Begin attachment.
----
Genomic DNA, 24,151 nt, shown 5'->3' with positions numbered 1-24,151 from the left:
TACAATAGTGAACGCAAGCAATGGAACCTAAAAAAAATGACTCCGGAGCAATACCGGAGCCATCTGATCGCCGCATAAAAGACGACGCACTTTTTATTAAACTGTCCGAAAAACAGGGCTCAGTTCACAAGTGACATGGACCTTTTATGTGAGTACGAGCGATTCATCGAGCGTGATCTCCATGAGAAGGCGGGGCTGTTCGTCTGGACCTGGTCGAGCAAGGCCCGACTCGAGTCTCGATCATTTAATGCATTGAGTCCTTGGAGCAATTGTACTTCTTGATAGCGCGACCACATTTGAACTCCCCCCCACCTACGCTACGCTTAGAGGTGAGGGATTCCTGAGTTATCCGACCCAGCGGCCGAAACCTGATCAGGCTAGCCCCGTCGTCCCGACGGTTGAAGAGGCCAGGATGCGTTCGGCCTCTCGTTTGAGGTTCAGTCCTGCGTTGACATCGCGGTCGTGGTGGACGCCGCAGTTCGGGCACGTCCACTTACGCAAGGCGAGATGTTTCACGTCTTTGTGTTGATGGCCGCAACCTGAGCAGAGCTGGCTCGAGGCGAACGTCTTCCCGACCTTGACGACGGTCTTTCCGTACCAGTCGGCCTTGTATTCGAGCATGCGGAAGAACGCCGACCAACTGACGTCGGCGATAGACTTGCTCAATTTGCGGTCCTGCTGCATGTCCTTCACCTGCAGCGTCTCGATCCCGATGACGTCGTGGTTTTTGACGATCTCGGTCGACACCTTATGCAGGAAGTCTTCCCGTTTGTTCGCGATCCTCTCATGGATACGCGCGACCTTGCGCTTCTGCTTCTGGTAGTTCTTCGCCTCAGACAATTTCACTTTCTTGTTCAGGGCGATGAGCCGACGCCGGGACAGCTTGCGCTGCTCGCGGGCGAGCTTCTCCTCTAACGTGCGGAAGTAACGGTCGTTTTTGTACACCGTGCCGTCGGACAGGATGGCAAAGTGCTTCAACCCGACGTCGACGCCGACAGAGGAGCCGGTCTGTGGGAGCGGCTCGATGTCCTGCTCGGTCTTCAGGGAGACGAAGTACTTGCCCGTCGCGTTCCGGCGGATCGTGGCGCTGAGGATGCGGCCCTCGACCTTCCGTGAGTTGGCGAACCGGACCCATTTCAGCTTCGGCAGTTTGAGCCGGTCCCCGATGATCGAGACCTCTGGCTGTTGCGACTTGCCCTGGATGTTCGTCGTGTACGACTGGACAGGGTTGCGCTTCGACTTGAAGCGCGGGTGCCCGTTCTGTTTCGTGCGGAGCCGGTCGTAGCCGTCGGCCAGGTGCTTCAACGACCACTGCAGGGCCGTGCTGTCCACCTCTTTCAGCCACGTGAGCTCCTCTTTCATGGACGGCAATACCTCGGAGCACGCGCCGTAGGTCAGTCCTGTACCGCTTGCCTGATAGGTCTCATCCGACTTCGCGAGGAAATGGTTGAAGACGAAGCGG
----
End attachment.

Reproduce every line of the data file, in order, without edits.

Genomic DNA, 24,151 nt, shown 5'->3' with positions numbered 1-24,151 from the left:
TACAATAGTGAACGCAAGCAATGGAACCTAAAAAAAATGACTCCGGAGCAATACCGGAGCCATCTGATCGCCGCATAAAAGACGACGCACTTTTTATTAAACTGTCCGAAAAACAGGGCTCAGTTCACAAGTGACATGGACCTTTTATGTGAGTACGAGCGATTCATCGAGCGTGATCTCCATGAGAAGGCGGGGCTGTTCGTCTGGACCTGGTCGAGCAAGGCCCGACTCGAGTCTCGATCATTTAATGCATTGAGTCCTTGGAGCAATTGTACTTCTTGATAGCGCGACCACATTTGAACTCCCCCCCACCTACGCTACGCTTAGAGGTGAGGGATTCCTGAGTTATCCGACCCAGCGGCCGAAACCTGATCAGGCTAGCCCCGTCGTCCCGACGGTTGAAGAGGCCAGGATGCGTTCGGCCTCTCGTTTGAGGTTCAGTCCTGCGTTGACATCGCGGTCGTGGTGGACGCCGCAGTTCGGGCACGTCCACTTACGCAAGGCGAGATGTTTCACGTCTTTGTGTTGATGGCCGCAACCTGAGCAGAGCTGGCTCGAGGCGAACGTCTTCCCGACCTTGACGACGGTCTTTCCGTACCAGTCGGCCTTGTATTCGAGCATGCGGAAGAACGCCGACCAACTGACGTCGGCGATAGACTTGCTCAATTTGCGGTCCTGCTGCATGTCCTTCACCTGCAGCGTCTCGATCCCGATGACGTCGTGGTTTTTGACGATCTCGGTCGACACCTTATGCAGGAAGTCTTCCCGTTTGTTCGCGATCCTCTCATGGATACGCGCGACCTTGCGCTTCTGCTTCTGGTAGTTCTTCGCCTCAGACAATTTCACTTTCTTGTTCAGGGCGATGAGCCGACGCCGGGACAGCTTGCGCTGCTCGCGGGCGAGCTTCTCCTCTAACGTGCGGAAGTAACGGTCGTTTTTGTACACCGTGCCGTCGGACAGGATGGCAAAGTGCTTCAACCCGACGTCGACGCCGACAGAGGAGCCGGTCTGTGGGAGCGGCTCGATGTCCTGCTCGGTCTTCAGGGAGACGAAGTACTTGCCCGTCGCGTTCCGGCGGATCGTGGCGCTGAGGATGCGGCCCTCGACCTTCCGTGAGTTGGCGAACCGGACCCATTTCAGCTTCGGCAGTTTGAGCCGGTCCCCGATGATCGAGACCTCTGGCTGTTGCGACTTGCCCTGGATGTTCGTCGTGTACGACTGGACAGGGTTGCGCTTCGACTTGAAGCGCGGGTGCCCGTTCTGTTTCGTGCGGAGCCGGTCGTAGCCGTCGGCCAGGTGCTTCAACGACCACTGCAGGGCCGTGCTGTCCACCTCTTTCAGCCACGTGAGCTCCTCTTTCATGGACGGCAATACCTCGGAGCACGCGCCGTAGGTCAGTCCTGTACCGCTTGCCTGATAGGTCTCATCCGACTTCGCGAGGAAATGGTTGAAGACGAAGCGG